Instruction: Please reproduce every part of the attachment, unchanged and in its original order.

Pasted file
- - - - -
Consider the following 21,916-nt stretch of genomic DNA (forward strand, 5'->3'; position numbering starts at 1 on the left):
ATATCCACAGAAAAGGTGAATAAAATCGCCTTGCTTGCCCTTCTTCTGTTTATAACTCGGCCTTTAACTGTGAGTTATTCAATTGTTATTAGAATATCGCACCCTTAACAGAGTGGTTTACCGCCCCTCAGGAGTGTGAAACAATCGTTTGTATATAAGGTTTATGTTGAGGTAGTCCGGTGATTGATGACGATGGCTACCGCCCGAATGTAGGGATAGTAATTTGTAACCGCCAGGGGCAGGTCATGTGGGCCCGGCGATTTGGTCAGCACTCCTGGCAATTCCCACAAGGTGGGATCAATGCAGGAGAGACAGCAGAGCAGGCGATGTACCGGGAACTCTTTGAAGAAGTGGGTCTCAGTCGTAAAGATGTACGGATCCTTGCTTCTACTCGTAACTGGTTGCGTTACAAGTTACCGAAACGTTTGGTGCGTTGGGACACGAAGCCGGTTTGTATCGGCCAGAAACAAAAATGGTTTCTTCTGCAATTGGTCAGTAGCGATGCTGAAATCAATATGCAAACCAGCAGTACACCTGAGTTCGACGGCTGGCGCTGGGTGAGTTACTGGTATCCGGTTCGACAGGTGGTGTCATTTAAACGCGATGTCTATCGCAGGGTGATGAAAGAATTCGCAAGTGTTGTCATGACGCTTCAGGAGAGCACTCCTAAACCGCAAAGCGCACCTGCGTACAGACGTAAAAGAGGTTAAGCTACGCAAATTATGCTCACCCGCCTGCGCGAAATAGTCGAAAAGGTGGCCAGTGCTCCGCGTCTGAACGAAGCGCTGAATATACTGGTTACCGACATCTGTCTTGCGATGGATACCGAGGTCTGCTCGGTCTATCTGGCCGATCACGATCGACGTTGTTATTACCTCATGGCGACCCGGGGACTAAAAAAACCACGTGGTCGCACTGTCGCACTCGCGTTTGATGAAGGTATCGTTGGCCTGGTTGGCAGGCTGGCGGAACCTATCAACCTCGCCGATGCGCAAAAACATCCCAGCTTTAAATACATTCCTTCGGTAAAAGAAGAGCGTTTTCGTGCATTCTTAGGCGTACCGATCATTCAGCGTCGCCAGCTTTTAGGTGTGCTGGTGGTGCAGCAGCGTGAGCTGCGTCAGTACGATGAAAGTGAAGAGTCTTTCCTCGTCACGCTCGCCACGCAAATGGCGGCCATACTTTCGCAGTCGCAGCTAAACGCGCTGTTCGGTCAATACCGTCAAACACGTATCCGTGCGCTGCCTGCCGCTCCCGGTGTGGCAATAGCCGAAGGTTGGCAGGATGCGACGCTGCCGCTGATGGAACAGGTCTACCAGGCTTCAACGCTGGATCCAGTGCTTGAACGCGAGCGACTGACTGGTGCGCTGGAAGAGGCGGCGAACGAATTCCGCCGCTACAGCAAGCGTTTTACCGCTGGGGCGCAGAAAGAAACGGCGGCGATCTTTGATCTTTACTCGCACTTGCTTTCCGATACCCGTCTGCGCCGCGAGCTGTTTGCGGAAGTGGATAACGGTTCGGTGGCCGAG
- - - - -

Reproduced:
Consider the following 21,916-nt stretch of genomic DNA (forward strand, 5'->3'; position numbering starts at 1 on the left):
ATATCCACAGAAAAGGTGAATAAAATCGCCTTGCTTGCCCTTCTTCTGTTTATAACTCGGCCTTTAACTGTGAGTTATTCAATTGTTATTAGAATATCGCACCCTTAACAGAGTGGTTTACCGCCCCTCAGGAGTGTGAAACAATCGTTTGTATATAAGGTTTATGTTGAGGTAGTCCGGTGATTGATGACGATGGCTACCGCCCGAATGTAGGGATAGTAATTTGTAACCGCCAGGGGCAGGTCATGTGGGCCCGGCGATTTGGTCAGCACTCCTGGCAATTCCCACAAGGTGGGATCAATGCAGGAGAGACAGCAGAGCAGGCGATGTACCGGGAACTCTTTGAAGAAGTGGGTCTCAGTCGTAAAGATGTACGGATCCTTGCTTCTACTCGTAACTGGTTGCGTTACAAGTTACCGAAACGTTTGGTGCGTTGGGACACGAAGCCGGTTTGTATCGGCCAGAAACAAAAATGGTTTCTTCTGCAATTGGTCAGTAGCGATGCTGAAATCAATATGCAAACCAGCAGTACACCTGAGTTCGACGGCTGGCGCTGGGTGAGTTACTGGTATCCGGTTCGACAGGTGGTGTCATTTAAACGCGATGTCTATCGCAGGGTGATGAAAGAATTCGCAAGTGTTGTCATGACGCTTCAGGAGAGCACTCCTAAACCGCAAAGCGCACCTGCGTACAGACGTAAAAGAGGTTAAGCTACGCAAATTATGCTCACCCGCCTGCGCGAAATAGTCGAAAAGGTGGCCAGTGCTCCGCGTCTGAACGAAGCGCTGAATATACTGGTTACCGACATCTGTCTTGCGATGGATACCGAGGTCTGCTCGGTCTATCTGGCCGATCACGATCGACGTTGTTATTACCTCATGGCGACCCGGGGACTAAAAAAACCACGTGGTCGCACTGTCGCACTCGCGTTTGATGAAGGTATCGTTGGCCTGGTTGGCAGGCTGGCGGAACCTATCAACCTCGCCGATGCGCAAAAACATCCCAGCTTTAAATACATTCCTTCGGTAAAAGAAGAGCGTTTTCGTGCATTCTTAGGCGTACCGATCATTCAGCGTCGCCAGCTTTTAGGTGTGCTGGTGGTGCAGCAGCGTGAGCTGCGTCAGTACGATGAAAGTGAAGAGTCTTTCCTCGTCACGCTCGCCACGCAAATGGCGGCCATACTTTCGCAGTCGCAGCTAAACGCGCTGTTCGGTCAATACCGTCAAACACGTATCCGTGCGCTGCCTGCCGCTCCCGGTGTGGCAATAGCCGAAGGTTGGCAGGATGCGACGCTGCCGCTGATGGAACAGGTCTACCAGGCTTCAACGCTGGATCCAGTGCTTGAACGCGAGCGACTGACTGGTGCGCTGGAAGAGGCGGCGAACGAATTCCGCCGCTACAGCAAGCGTTTTACCGCTGGGGCGCAGAAAGAAACGGCGGCGATCTTTGATCTTTACTCGCACTTGCTTTCCGATACCCGTCTGCGCCGCGAGCTGTTTGCGGAAGTGGATAACGGTTCGGTGGCCGAG